I seem to have found myself on Brick Lane three Saturdays in a row. Not deliberately of course, but things like that seem to happen when you live in London; in this wide expanse of city you keep returning to the same familiar spots without thinking. After walking past the ‘Art of the Brick’ three times I finally decided to check it out. I almost went to the exhibition when it toured through Brussels, but got a little distracted by endless waffles. As to why it took me three attempts to finally go, well… in a city with incredible art for free I really resent paying for an exhibition. But hey ho, of to the Art of the Brick we go.
The Art of the Brick is the work of artist Nathan Sawaya, he creates unique sculptures entirely out of lego. The promotional image for the exhibition is the bust of a man, pulling open his chest to allow the lego bricks inside to tumble out – very cool. Based on this I had high hopes for the rest of the sculptures.
The exhibition starts with a video about the artist, and all the countries that the exhibition had toured to. I liked that it explained the artists process/rational, he essentially is trying to create art out of everyday objects. What I didn’t like however was that it was a bit too much of a pat on the back, almost prepping you that this was a fantastic exhibition because of all the places it had been. Like a much hyped movie it was bound to leave me underwhelmed by the art.
And underwhelmed I was. The problem in a nutshell was Logo Land. Its not that the sculptures lacked creativity or imagination its that I could see a massive corporation creating the same thing in a planning meeting for a childrens theme park. Giant pencil drawing a line… tick, recreation of a classic sculpture… tick, dinosaur skeleton… tick. The ones I got the most joy out of were where the lego bricks had been used to create a pointalist version of a couple of my favorite paintings (The Scream, Starry Night). But again, this was just something that appealed to me rather than what I consider to be a great work of art.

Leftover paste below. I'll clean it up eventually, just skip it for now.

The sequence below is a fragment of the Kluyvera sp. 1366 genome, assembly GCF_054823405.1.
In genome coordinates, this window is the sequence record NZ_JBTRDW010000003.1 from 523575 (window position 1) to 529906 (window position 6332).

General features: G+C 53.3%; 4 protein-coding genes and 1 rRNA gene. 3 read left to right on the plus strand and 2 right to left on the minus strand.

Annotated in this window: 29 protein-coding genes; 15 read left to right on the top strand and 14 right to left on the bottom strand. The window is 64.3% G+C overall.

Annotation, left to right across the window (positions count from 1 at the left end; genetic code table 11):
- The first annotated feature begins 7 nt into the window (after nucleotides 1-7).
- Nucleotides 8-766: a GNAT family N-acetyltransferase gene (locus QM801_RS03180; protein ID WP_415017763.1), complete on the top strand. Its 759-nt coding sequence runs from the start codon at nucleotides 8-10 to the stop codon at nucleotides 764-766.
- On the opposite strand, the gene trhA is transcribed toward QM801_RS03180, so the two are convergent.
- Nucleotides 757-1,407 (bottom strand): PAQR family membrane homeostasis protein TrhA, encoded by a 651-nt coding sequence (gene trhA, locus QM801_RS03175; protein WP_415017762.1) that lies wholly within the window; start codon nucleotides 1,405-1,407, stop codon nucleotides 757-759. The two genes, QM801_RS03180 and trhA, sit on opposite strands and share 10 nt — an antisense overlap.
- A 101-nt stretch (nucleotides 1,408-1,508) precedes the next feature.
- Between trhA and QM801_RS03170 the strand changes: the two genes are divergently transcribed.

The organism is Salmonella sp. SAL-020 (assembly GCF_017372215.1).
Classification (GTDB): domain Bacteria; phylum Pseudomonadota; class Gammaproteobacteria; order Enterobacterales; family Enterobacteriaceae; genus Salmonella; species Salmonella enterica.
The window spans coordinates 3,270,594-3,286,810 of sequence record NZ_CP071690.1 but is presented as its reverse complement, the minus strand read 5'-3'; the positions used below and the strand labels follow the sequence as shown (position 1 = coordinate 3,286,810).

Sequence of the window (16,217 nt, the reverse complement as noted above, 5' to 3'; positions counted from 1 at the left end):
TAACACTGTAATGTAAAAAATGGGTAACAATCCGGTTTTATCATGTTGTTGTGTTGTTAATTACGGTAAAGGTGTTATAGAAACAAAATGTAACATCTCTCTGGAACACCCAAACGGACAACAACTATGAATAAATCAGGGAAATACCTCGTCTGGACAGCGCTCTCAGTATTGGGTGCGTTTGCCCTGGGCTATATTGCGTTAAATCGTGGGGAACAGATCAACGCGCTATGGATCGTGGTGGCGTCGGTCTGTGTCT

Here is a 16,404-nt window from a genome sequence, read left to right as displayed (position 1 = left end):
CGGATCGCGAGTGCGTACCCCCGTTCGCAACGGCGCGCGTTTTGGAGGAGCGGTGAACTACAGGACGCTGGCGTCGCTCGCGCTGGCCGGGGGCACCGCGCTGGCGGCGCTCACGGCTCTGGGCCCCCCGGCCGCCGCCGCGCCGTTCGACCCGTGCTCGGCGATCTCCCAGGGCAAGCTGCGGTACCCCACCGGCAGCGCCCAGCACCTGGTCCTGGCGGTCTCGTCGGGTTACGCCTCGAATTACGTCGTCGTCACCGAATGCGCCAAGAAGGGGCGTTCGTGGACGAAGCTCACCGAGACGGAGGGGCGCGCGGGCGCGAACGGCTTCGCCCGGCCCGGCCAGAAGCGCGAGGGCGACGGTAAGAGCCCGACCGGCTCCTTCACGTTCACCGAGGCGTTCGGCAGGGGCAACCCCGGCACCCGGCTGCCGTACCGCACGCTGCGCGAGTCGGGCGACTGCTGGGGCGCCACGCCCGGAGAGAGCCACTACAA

The families at the exhibition however clearly had a different opinion. The kids were going nuts for the lego sculptures, they were sparking off something that I couldn’t appreciate. Maybe this was the cheaper version of going to Lego Land, one where the kids would not be distracted by sugar or rides. They saw art that was within their reach, here were sculptures in an exhibition that they had a chance of creating at home.
The closest the Art of the Brick came to art I could appreciate was in the Human Condition section where the sculpture on the promo materials was located. In these the fact that they were created out of lego added to the sculpture; showing suffering, redemption or love out of bricks somehow felt like an ironic take on our modern cookie cutter lives.
The Art of the Brick might just be the perfect compromise for families. The children will go nuts to be able to see something they play with elevated on an artistic pedestal. The adults will at least get to walk round an art gallery without wining disinterested children asking when they can get a babychino. And adults might even find a couple of sculptures that they love.